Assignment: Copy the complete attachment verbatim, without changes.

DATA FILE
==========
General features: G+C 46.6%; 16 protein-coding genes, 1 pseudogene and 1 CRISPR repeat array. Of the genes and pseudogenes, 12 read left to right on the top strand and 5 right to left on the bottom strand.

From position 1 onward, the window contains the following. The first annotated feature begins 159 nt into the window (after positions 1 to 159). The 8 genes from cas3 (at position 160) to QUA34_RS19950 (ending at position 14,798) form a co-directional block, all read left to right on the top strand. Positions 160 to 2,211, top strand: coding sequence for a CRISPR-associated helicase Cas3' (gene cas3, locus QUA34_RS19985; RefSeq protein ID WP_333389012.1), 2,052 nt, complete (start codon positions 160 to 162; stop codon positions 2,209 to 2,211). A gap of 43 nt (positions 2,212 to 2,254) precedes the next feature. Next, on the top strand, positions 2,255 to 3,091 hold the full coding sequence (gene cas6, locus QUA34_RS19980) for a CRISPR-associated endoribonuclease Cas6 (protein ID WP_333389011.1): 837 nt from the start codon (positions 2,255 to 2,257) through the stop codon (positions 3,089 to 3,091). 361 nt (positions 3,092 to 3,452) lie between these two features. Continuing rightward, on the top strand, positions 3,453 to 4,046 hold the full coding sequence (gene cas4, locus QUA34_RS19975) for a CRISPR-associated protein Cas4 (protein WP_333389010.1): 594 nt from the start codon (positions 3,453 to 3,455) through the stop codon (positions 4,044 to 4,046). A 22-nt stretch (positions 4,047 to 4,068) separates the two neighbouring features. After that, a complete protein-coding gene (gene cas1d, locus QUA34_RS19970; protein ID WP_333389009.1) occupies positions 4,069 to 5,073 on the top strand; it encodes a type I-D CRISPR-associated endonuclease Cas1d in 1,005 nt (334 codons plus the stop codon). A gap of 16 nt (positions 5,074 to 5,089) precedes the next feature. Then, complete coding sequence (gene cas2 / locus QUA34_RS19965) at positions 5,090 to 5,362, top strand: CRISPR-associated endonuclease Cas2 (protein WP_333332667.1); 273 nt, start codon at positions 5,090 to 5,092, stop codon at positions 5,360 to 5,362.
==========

General features: G+C 46.6%; 16 protein-coding genes, 1 pseudogene and 1 CRISPR repeat array. Of the genes and pseudogenes, 12 read left to right on the top strand and 5 right to left on the bottom strand.

From position 1 onward, the window contains the following. The first annotated feature begins 159 nt into the window (after positions 1 to 159). The 8 genes from cas3 (at position 160) to QUA34_RS19950 (ending at position 14,798) form a co-directional block, all read left to right on the top strand. Positions 160 to 2,211, top strand: coding sequence for a CRISPR-associated helicase Cas3' (gene cas3, locus QUA34_RS19985; RefSeq protein ID WP_333389012.1), 2,052 nt, complete (start codon positions 160 to 162; stop codon positions 2,209 to 2,211). A gap of 43 nt (positions 2,212 to 2,254) precedes the next feature. Next, on the top strand, positions 2,255 to 3,091 hold the full coding sequence (gene cas6, locus QUA34_RS19980) for a CRISPR-associated endoribonuclease Cas6 (protein ID WP_333389011.1): 837 nt from the start codon (positions 2,255 to 2,257) through the stop codon (positions 3,089 to 3,091). 361 nt (positions 3,092 to 3,452) lie between these two features. Continuing rightward, on the top strand, positions 3,453 to 4,046 hold the full coding sequence (gene cas4, locus QUA34_RS19975) for a CRISPR-associated protein Cas4 (protein WP_333389010.1): 594 nt from the start codon (positions 3,453 to 3,455) through the stop codon (positions 4,044 to 4,046). A 22-nt stretch (positions 4,047 to 4,068) separates the two neighbouring features. After that, a complete protein-coding gene (gene cas1d, locus QUA34_RS19970; protein ID WP_333389009.1) occupies positions 4,069 to 5,073 on the top strand; it encodes a type I-D CRISPR-associated endonuclease Cas1d in 1,005 nt (334 codons plus the stop codon). A gap of 16 nt (positions 5,074 to 5,089) precedes the next feature. Then, complete coding sequence (gene cas2 / locus QUA34_RS19965) at positions 5,090 to 5,362, top strand: CRISPR-associated endonuclease Cas2 (protein WP_333332667.1); 273 nt, start codon at positions 5,090 to 5,092, stop codon at positions 5,360 to 5,362.